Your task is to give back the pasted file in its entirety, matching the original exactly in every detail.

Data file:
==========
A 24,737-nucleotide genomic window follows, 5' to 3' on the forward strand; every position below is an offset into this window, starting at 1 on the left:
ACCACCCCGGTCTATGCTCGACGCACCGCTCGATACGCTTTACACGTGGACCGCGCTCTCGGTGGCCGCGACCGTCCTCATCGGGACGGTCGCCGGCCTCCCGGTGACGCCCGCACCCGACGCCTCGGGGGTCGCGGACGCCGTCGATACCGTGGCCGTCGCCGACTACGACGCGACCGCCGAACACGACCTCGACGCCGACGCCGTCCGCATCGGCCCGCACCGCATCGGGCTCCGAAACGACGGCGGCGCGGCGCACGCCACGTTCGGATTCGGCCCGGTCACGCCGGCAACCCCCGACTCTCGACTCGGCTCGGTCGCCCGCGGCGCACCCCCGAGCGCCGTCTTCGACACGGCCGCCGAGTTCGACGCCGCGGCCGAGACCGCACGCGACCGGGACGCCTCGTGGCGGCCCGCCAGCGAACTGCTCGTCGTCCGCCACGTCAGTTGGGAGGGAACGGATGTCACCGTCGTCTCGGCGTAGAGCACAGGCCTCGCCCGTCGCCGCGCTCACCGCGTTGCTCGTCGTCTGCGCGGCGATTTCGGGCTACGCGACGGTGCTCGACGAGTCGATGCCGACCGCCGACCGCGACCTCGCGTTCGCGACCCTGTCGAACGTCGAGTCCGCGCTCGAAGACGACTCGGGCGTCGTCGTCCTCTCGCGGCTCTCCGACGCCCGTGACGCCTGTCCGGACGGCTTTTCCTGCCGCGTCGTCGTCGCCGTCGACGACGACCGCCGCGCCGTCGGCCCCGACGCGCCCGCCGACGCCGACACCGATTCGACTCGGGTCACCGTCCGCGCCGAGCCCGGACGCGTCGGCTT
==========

A 24,737-nucleotide genomic window follows, 5' to 3' on the forward strand; every position below is an offset into this window, starting at 1 on the left:
ACCACCCCGGTCTATGCTCGACGCACCGCTCGATACGCTTTACACGTGGACCGCGCTCTCGGTGGCCGCGACCGTCCTCATCGGGACGGTCGCCGGCCTCCCGGTGACGCCCGCACCCGACGCCTCGGGGGTCGCGGACGCCGTCGATACCGTGGCCGTCGCCGACTACGACGCGACCGCCGAACACGACCTCGACGCCGACGCCGTCCGCATCGGCCCGCACCGCATCGGGCTCCGAAACGACGGCGGCGCGGCGCACGCCACGTTCGGATTCGGCCCGGTCACGCCGGCAACCCCCGACTCTCGACTCGGCTCGGTCGCCCGCGGCGCACCCCCGAGCGCCGTCTTCGACACGGCCGCCGAGTTCGACGCCGCGGCCGAGACCGCACGCGACCGGGACGCCTCGTGGCGGCCCGCCAGCGAACTGCTCGTCGTCCGCCACGTCAGTTGGGAGGGAACGGATGTCACCGTCGTCTCGGCGTAGAGCACAGGCCTCGCCCGTCGCCGCGCTCACCGCGTTGCTCGTCGTCTGCGCGGCGATTTCGGGCTACGCGACGGTGCTCGACGAGTCGATGCCGACCGCCGACCGCGACCTCGCGTTCGCGACCCTGTCGAACGTCGAGTCCGCGCTCGAAGACGACTCGGGCGTCGTCGTCCTCTCGCGGCTCTCCGACGCCCGTGACGCCTGTCCGGACGGCTTTTCCTGCCGCGTCGTCGTCGCCGTCGACGACGACCGCCGCGCCGTCGGCCCCGACGCGCCCGCCGACGCCGACACCGATTCGACTCGGGTCACCGTCCGCGCCGAGCCCGGACGCGTCGGCTT